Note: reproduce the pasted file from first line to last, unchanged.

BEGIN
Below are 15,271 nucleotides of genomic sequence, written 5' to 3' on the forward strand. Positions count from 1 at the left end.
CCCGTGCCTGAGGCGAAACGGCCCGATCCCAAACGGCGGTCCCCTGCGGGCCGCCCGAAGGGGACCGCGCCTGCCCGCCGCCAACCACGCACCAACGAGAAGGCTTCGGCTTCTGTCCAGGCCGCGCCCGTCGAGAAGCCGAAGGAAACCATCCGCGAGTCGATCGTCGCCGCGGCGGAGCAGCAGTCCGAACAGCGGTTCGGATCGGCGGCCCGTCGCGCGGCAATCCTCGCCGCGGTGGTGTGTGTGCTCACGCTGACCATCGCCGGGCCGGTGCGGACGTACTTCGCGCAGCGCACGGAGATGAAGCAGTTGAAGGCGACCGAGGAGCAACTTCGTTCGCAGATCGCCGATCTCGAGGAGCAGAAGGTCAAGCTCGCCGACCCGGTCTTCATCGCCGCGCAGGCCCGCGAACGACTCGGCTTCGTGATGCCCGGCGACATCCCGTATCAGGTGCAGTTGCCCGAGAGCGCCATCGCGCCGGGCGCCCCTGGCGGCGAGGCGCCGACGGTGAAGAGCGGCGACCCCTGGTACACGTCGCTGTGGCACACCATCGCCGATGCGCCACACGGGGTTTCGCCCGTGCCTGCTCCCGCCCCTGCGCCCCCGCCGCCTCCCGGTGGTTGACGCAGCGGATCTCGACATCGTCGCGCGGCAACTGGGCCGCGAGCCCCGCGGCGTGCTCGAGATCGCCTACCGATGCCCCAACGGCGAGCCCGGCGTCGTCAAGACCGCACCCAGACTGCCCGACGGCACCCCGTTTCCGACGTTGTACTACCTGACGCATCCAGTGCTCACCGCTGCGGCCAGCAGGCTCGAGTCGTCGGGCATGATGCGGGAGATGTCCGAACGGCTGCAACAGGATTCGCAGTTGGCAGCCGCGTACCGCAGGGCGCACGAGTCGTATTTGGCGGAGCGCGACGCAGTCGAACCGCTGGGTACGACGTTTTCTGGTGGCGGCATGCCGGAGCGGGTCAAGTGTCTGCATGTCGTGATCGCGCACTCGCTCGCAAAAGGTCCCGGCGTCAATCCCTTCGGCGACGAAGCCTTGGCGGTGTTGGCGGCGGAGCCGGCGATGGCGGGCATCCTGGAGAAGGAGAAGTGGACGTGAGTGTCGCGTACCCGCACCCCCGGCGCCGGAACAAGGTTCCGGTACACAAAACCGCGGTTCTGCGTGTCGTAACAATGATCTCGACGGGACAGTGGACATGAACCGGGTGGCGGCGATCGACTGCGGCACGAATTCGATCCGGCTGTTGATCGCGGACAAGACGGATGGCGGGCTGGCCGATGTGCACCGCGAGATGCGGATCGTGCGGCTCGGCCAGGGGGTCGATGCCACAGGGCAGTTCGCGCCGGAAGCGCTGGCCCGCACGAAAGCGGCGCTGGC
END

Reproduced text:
Below are 15,271 nucleotides of genomic sequence, written 5' to 3' on the forward strand. Positions count from 1 at the left end.
CCCGTGCCTGAGGCGAAACGGCCCGATCCCAAACGGCGGTCCCCTGCGGGCCGCCCGAAGGGGACCGCGCCTGCCCGCCGCCAACCACGCACCAACGAGAAGGCTTCGGCTTCTGTCCAGGCCGCGCCCGTCGAGAAGCCGAAGGAAACCATCCGCGAGTCGATCGTCGCCGCGGCGGAGCAGCAGTCCGAACAGCGGTTCGGATCGGCGGCCCGTCGCGCGGCAATCCTCGCCGCGGTGGTGTGTGTGCTCACGCTGACCATCGCCGGGCCGGTGCGGACGTACTTCGCGCAGCGCACGGAGATGAAGCAGTTGAAGGCGACCGAGGAGCAACTTCGTTCGCAGATCGCCGATCTCGAGGAGCAGAAGGTCAAGCTCGCCGACCCGGTCTTCATCGCCGCGCAGGCCCGCGAACGACTCGGCTTCGTGATGCCCGGCGACATCCCGTATCAGGTGCAGTTGCCCGAGAGCGCCATCGCGCCGGGCGCCCCTGGCGGCGAGGCGCCGACGGTGAAGAGCGGCGACCCCTGGTACACGTCGCTGTGGCACACCATCGCCGATGCGCCACACGGGGTTTCGCCCGTGCCTGCTCCCGCCCCTGCGCCCCCGCCGCCTCCCGGTGGTTGACGCAGCGGATCTCGACATCGTCGCGCGGCAACTGGGCCGCGAGCCCCGCGGCGTGCTCGAGATCGCCTACCGATGCCCCAACGGCGAGCCCGGCGTCGTCAAGACCGCACCCAGACTGCCCGACGGCACCCCGTTTCCGACGTTGTACTACCTGACGCATCCAGTGCTCACCGCTGCGGCCAGCAGGCTCGAGTCGTCGGGCATGATGCGGGAGATGTCCGAACGGCTGCAACAGGATTCGCAGTTGGCAGCCGCGTACCGCAGGGCGCACGAGTCGTATTTGGCGGAGCGCGACGCAGTCGAACCGCTGGGTACGACGTTTTCTGGTGGCGGCATGCCGGAGCGGGTCAAGTGTCTGCATGTCGTGATCGCGCACTCGCTCGCAAAAGGTCCCGGCGTCAATCCCTTCGGCGACGAAGCCTTGGCGGTGTTGGCGGCGGAGCCGGCGATGGCGGGCATCCTGGAGAAGGAGAAGTGGACGTGAGTGTCGCGTACCCGCACCCCCGGCGCCGGAACAAGGTTCCGGTACACAAAACCGCGGTTCTGCGTGTCGTAACAATGATCTCGACGGGACAGTGGACATGAACCGGGTGGCGGCGATCGACTGCGGCACGAATTCGATCCGGCTGTTGATCGCGGACAAGACGGATGGCGGGCTGGCCGATGTGCACCGCGAGATGCGGATCGTGCGGCTCGGCCAGGGGGTCGATGCCACAGGGCAGTTCGCGCCGGAAGCGCTGGCCCGCACGAAAGCGGCGCTGGC